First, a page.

Challeges impact Carbon's economy
Second quarter 2008 proved challenging for Carbon County's economy.
While the county posted a zero percent year-over change in employment for the quarter, the results for the individual months were erratic, noted Utah Department of Workforce Services regional economist Michael Hanni.
For example, Carbon experienced a 0.6 percent employment decline in April and a 0.4 percent increase in May, followed by a 0.1 year-over increase in June.
Part of the volatility experienced in Carbon County can be attributed to swings in the local construction market and the impacts of a general slowdown.
The impacts include dropping employment numbers at used car dealerships and gasoline retailers as well as fast food and full-service restaurants in Carbon County, noted the DWS economist.
Neighboring Emery County clocked slow, but steady growth in second quarter 2008.
A surge in industrial building construction, coupled with a noneconomic code change in the data, sent construction employment figures up nearly 38 percent compared to 2007 for a year-over increase of 136 jobs.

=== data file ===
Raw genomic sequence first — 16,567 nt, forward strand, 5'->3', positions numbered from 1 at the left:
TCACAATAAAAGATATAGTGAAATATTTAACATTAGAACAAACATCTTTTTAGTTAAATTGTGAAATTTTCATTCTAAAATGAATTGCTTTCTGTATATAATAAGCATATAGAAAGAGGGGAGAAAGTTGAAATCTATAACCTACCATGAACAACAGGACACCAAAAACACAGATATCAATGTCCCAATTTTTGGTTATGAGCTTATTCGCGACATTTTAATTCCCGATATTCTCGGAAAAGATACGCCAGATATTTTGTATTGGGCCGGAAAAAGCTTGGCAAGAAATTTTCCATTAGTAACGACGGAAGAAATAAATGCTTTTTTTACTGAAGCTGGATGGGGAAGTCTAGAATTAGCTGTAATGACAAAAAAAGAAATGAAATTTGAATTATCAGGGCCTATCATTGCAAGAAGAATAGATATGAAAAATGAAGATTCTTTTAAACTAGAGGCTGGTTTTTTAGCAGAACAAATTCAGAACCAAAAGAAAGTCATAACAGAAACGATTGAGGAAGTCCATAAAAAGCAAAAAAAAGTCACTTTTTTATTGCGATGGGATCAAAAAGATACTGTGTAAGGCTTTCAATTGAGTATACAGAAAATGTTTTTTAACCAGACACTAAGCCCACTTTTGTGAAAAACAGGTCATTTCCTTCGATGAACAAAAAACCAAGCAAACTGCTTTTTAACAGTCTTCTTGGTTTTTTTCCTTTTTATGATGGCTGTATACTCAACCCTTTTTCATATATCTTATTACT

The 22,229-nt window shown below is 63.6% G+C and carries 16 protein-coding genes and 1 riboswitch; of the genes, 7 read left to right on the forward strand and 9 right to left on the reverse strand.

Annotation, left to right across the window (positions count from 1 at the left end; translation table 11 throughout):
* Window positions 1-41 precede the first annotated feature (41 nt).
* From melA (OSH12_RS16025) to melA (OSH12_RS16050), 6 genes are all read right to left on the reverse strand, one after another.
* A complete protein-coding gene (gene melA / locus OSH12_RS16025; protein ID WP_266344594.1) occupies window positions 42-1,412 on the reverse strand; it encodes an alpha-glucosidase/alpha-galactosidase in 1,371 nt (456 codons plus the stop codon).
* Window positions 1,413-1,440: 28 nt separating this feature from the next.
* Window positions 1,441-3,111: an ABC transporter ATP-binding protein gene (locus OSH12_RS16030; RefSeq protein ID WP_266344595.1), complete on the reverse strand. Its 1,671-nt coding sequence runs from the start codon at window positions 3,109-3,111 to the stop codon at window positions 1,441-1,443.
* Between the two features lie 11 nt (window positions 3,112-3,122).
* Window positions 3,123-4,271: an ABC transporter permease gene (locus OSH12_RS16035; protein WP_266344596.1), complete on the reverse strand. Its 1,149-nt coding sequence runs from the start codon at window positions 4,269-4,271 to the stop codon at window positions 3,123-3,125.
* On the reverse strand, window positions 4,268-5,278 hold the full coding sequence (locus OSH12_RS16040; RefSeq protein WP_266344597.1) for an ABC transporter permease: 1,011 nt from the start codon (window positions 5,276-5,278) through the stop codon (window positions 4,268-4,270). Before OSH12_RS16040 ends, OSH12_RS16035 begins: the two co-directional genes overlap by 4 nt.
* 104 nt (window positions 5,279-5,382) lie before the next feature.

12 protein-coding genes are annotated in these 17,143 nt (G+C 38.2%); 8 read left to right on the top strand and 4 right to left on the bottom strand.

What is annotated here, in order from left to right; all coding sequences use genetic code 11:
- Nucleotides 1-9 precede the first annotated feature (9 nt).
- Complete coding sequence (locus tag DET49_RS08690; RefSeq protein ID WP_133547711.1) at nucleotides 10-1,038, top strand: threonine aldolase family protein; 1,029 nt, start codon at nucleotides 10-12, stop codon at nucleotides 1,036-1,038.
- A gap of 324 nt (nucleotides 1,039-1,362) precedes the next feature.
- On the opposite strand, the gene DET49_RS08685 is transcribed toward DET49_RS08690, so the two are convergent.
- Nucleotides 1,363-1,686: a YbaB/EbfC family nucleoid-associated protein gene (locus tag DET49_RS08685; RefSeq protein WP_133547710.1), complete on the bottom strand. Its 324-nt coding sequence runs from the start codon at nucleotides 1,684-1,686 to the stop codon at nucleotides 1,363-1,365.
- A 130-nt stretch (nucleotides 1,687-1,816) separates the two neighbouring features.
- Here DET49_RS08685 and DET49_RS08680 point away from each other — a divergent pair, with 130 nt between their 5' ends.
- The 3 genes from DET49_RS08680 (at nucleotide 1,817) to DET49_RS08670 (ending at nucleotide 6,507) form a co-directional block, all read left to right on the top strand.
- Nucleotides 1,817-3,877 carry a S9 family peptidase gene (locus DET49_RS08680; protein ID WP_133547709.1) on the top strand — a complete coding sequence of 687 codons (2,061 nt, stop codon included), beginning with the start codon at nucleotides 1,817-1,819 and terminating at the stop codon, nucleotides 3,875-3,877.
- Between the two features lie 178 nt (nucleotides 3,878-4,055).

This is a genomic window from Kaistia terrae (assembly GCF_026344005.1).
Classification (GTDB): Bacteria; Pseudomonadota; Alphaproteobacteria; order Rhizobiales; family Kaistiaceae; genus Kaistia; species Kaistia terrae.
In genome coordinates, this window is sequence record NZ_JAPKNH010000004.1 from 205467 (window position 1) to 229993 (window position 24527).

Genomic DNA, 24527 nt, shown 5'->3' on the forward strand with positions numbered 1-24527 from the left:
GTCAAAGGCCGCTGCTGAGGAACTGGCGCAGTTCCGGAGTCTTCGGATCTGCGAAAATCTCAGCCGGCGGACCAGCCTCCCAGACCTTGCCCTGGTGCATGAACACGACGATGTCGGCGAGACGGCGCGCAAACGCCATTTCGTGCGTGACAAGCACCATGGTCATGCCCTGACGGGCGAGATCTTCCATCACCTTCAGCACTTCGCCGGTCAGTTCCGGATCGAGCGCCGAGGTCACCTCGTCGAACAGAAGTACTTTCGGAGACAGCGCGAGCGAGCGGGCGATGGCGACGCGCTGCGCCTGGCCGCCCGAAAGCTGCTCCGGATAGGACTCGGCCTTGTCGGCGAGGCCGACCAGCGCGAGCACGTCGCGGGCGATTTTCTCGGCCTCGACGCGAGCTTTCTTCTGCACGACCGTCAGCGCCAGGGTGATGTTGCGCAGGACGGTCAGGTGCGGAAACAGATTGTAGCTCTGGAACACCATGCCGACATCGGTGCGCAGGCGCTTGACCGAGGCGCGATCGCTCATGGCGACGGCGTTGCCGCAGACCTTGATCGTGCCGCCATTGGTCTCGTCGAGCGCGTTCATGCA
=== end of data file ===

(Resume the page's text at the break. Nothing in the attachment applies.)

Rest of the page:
The surge helped push Emery County's overall quarterly year-over job growth figure to 2.0 percent in the quarter, the best showing since 2006, explained Hanni.
At the regional level, the employment picture for the four southeastern counties has been relatively weak for several quarters, indicated the DWS economist.
After experiencing an impressive run that started in third quarter 2004 and lasted until fourth quarter 2006, the southeastern region's year-over job growth has showed a noticeable slowing trend since first quarter 2007.
Compared with a peak of 5.1 percent year-over job expansion posted in second quarter 2006, the 0.4 percent year-over increase registered in second quarter 2008 for the region comes as something of a disappointment, commented Hanni.
Digging into the underlying data, the wind appears to have been knocked out of the counties' major economic drivers during the 2004 to 2006 spurt, pointed out Hanni.
For example, construction and mining have witnessed significant pullbacks in employment in the last year.
Likewise, manufacturing has suffered significantly due to the layoffs at the Lisbon Valley copper mine.
The losses in traditional goods-producing industries are difficult to absorb because the mining, construction and manufacturing sectors typically pay higher wages.
The first half of 2008 appears to have shown some improvement in the trends. But the data may be misleading, cautioned Hanni.
Due to an annual series of housekeeping changes to the state's data system, some of the employment increases may involve existing, but improperly accounted for jobs.
While not as large in terms of jobs as the goods-producing industries, the leisure and hospitality sector has continued to grow along with the economies in Carbon, Emery, Grand and San Juan counties, concluded Hanni.